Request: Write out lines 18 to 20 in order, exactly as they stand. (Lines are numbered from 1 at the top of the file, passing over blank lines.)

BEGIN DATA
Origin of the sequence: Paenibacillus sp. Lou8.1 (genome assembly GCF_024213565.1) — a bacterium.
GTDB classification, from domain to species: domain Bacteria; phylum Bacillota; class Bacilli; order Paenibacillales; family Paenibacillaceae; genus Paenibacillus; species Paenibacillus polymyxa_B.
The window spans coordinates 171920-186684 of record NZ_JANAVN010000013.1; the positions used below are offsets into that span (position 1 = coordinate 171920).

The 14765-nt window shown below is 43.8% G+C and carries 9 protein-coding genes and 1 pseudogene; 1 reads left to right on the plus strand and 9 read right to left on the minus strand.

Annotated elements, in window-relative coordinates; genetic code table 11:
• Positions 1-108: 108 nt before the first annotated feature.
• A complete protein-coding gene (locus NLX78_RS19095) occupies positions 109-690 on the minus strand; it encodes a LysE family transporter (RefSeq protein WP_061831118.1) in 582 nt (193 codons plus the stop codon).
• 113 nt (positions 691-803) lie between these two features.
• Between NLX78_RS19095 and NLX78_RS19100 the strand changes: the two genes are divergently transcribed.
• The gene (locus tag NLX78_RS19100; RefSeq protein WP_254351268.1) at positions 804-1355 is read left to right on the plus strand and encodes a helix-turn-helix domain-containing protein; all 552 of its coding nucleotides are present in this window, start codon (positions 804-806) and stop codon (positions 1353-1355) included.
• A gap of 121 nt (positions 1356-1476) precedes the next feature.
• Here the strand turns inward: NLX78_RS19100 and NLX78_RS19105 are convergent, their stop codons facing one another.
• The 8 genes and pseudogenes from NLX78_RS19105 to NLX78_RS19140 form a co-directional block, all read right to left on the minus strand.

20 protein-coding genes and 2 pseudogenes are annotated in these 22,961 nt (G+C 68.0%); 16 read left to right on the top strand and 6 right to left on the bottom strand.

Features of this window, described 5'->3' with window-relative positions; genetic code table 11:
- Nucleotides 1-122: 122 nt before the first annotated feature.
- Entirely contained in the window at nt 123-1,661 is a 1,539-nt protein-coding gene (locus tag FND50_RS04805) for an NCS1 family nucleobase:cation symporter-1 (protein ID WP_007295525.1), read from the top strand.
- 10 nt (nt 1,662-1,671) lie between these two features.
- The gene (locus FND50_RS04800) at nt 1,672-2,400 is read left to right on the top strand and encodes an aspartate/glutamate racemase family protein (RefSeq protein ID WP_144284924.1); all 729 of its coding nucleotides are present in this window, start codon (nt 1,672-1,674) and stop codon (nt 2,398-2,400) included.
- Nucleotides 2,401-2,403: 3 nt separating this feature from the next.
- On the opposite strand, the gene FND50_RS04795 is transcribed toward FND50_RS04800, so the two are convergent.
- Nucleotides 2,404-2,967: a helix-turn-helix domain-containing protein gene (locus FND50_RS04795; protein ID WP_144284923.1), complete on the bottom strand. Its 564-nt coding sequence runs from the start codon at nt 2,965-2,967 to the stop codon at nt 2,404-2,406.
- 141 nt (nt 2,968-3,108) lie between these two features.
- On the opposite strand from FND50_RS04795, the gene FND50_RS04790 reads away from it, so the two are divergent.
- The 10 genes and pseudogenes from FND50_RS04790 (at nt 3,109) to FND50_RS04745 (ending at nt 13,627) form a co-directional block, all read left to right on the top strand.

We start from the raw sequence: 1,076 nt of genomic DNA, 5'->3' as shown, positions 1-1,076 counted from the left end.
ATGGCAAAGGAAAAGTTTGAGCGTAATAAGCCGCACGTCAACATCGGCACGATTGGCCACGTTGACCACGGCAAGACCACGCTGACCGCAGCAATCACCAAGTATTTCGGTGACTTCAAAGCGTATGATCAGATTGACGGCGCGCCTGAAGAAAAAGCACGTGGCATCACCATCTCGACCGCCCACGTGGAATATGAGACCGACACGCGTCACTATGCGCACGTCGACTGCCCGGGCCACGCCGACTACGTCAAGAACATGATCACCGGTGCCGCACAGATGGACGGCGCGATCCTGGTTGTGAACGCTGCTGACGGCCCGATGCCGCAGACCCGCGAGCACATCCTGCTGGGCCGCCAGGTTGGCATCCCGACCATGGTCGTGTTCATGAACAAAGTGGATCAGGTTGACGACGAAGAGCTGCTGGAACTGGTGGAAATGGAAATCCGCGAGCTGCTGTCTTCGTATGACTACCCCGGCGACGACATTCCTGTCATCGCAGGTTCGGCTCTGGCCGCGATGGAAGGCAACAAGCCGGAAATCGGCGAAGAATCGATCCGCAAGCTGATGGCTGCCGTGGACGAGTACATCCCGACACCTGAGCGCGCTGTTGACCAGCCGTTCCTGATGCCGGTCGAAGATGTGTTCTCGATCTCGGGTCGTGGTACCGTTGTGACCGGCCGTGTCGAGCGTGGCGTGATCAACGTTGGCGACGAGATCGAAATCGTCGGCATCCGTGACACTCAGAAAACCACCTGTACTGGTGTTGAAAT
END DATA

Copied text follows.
- 10 nt (nt 1,662-1,671) lie between these two features.
- The gene (locus FND50_RS04800) at nt 1,672-2,400 is read left to right on the top strand and encodes an aspartate/glutamate racemase family protein (RefSeq protein ID WP_144284924.1); all 729 of its coding nucleotides are present in this window, start codon (nt 1,672-1,674) and stop codon (nt 2,398-2,400) included.
- Nucleotides 2,401-2,403: 3 nt separating this feature from the next.